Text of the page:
James Phillips Photography


Drought Fishing

The little pond had almost disappeared. Another week or two and it would dry up completely, victim of the worst drought in Florida’s history. I was shocked and saddened to find it in this condition; I was expecting the same perfect microcosm I’d chanced upon many years ago, an obsidian pool hidden deep in the forest, decked with emerald lotus leaves and patrolled by iridescent dragonflies. What I found instead was a scummy puddle in a field of mud. Parched and lifeless, or so it seemed.

I stepped onto the exposed lakebed. The muddy ground was cracked and broken into slabs. The cracks were shin deep, and filled with gasping fish, bream and bluegills and largemouth bass, packed like sardines in a tin, with barely enough water to cover their backs.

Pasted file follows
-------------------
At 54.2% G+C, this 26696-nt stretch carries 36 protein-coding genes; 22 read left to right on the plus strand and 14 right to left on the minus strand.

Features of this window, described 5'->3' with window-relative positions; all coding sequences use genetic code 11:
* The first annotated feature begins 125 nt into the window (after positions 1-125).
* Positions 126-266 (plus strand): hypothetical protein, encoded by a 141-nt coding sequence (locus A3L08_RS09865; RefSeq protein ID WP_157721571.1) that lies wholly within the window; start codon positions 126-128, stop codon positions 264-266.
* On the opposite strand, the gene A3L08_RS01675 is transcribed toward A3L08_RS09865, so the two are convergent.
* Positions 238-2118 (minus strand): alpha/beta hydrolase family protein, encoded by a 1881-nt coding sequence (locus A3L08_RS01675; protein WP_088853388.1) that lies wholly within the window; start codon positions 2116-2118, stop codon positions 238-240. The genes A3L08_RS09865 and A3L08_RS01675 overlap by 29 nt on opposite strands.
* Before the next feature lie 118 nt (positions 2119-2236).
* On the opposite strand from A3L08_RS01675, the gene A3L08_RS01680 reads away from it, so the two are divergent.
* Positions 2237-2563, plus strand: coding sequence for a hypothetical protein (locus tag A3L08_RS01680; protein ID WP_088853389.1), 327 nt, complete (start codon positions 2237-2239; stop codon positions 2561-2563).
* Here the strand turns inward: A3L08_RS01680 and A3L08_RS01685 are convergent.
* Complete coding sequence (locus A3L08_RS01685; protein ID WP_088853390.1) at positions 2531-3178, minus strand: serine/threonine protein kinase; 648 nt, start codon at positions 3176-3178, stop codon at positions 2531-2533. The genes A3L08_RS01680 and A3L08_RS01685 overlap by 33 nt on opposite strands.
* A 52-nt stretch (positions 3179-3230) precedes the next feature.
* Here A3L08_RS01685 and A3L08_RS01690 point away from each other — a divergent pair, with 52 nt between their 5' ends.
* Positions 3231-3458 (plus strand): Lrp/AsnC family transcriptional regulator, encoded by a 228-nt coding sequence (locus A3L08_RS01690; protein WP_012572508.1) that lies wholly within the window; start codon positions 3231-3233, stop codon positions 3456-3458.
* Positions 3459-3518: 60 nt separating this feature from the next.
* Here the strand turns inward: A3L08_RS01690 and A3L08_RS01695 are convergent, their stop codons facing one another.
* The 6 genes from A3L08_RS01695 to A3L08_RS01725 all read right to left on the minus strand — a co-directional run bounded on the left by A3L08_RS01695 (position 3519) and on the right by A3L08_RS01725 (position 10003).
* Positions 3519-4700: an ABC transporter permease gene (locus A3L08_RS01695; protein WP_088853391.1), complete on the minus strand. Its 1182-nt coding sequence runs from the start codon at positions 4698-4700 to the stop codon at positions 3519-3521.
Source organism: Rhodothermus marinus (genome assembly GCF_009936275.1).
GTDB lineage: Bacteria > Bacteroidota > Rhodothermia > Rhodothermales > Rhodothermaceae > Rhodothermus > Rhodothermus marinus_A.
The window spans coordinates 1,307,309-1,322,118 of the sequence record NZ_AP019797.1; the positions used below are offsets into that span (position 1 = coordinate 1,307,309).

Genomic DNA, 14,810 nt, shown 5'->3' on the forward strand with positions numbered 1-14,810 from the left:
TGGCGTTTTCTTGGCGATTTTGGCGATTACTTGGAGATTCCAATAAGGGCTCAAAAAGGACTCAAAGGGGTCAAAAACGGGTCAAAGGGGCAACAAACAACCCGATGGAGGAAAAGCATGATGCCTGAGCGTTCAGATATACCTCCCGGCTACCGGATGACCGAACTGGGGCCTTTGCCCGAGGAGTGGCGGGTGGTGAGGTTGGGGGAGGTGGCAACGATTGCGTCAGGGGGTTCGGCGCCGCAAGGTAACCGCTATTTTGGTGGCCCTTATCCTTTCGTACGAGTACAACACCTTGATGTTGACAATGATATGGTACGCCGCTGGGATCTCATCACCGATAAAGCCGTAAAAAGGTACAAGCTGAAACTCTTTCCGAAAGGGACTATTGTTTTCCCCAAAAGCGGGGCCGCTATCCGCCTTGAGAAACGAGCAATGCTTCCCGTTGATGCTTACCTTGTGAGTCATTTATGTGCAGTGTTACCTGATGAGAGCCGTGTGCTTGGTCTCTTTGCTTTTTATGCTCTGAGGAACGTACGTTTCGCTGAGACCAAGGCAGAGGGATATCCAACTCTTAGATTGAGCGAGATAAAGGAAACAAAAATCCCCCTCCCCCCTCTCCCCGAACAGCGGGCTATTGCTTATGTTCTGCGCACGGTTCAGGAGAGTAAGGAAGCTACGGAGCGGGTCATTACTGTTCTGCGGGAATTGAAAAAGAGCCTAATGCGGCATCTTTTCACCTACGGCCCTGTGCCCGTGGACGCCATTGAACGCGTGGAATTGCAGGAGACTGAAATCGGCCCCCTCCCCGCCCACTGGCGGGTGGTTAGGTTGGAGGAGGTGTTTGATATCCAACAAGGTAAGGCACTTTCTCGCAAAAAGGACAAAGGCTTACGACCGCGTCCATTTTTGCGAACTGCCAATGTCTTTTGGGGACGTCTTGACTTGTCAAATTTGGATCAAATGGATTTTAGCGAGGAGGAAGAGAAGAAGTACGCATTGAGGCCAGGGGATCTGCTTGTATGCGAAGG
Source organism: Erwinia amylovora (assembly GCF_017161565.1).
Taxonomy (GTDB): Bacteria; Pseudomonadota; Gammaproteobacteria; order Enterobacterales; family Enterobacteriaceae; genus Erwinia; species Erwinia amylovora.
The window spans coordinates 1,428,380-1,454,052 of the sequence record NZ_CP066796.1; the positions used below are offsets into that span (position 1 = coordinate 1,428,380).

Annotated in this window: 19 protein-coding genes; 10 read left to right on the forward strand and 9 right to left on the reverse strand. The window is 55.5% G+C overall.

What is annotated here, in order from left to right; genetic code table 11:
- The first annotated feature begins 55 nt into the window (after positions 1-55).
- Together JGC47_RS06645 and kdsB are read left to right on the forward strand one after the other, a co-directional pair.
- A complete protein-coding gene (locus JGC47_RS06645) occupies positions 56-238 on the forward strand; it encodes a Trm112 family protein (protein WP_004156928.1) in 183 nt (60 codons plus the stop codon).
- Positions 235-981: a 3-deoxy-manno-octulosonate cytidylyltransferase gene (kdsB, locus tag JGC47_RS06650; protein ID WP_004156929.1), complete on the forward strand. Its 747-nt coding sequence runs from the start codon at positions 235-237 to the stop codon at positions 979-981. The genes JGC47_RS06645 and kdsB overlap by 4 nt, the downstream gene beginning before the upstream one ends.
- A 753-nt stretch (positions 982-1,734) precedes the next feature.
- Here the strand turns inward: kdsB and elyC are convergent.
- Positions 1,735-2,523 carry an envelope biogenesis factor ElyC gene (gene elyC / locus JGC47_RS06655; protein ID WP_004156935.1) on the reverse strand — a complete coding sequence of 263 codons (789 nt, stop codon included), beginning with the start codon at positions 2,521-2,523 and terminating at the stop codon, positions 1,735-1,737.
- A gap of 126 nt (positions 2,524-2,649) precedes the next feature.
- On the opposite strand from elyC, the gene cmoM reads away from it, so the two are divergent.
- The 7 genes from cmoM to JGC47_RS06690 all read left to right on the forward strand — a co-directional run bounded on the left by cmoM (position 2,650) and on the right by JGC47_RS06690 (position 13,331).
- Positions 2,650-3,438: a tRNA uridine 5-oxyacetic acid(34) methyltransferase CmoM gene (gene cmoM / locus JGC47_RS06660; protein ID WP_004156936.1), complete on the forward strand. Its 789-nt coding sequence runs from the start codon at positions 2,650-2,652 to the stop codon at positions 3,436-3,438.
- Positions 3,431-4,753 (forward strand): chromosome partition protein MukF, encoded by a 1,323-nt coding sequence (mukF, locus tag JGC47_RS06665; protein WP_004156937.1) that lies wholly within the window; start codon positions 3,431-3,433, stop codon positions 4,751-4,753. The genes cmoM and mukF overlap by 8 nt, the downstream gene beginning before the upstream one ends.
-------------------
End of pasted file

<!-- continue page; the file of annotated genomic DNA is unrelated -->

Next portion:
Without warning, a great blue heron landed nearby. I sensed that it was sizing me up, so I pretended to ignore it. Moving slowly, I planted the tripod in the mud, mounted the camera on it, and looked through the viewfinder. It was still there, poised for flight, eyeing me suspiciously.

To the big heron, the lure of easy prey was strong. Eventually it decided I was harmless and began to hunt. With the grace and balance of a tai chi master it prowled the tortured lakebed, scanning the cracks and crevices for a flash of silver scales.

The hunting was good and the killings quick. It speared fish after fish with its dagger-sharp bill, then swallowed them whole, “converting fish energy into bird energy,” as the nature gurus say.

Then it left, again without warning and for reasons of its own. Fearing that my presence might discourage other birds, I left too.